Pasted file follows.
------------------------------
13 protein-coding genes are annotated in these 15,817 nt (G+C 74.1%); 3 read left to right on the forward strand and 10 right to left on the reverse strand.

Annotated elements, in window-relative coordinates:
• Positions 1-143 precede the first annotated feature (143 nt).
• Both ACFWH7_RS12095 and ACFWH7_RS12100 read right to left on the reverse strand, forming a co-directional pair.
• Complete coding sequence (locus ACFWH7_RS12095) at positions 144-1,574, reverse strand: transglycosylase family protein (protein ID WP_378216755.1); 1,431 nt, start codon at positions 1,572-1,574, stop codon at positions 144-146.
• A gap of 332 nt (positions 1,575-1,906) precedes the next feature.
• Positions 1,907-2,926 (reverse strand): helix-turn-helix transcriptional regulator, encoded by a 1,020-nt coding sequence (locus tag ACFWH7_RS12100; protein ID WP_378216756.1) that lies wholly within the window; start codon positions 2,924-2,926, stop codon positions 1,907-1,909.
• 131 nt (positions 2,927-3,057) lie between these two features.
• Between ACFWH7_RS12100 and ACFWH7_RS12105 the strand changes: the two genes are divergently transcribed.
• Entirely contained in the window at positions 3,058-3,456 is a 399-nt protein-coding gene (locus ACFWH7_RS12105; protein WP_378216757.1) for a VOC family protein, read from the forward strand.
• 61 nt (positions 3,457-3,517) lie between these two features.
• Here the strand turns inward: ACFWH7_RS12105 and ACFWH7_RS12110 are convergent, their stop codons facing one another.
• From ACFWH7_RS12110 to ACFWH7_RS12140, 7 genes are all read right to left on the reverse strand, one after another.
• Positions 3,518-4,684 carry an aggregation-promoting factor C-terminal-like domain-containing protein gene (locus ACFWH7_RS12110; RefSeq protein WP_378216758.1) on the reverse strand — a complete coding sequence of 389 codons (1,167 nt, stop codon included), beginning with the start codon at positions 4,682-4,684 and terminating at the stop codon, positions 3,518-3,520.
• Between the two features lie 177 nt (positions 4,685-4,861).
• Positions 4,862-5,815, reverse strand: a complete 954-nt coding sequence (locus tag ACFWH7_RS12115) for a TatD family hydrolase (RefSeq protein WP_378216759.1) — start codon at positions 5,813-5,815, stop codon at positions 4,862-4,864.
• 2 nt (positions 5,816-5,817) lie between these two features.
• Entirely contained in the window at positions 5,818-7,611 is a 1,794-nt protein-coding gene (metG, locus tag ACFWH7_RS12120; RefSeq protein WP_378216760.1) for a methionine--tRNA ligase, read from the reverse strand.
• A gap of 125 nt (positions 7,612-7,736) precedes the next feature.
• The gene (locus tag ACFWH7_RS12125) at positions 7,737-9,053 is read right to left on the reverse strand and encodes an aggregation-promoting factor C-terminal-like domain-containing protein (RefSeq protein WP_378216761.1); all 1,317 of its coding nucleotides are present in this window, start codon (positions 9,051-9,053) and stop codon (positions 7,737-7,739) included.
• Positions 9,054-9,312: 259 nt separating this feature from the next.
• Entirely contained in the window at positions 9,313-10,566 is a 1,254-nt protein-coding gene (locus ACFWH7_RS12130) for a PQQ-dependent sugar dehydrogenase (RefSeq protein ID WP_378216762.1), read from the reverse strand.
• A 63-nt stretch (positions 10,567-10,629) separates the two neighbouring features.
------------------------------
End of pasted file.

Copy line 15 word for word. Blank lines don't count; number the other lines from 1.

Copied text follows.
• Between the two features lie 177 nt (positions 4,685-4,861).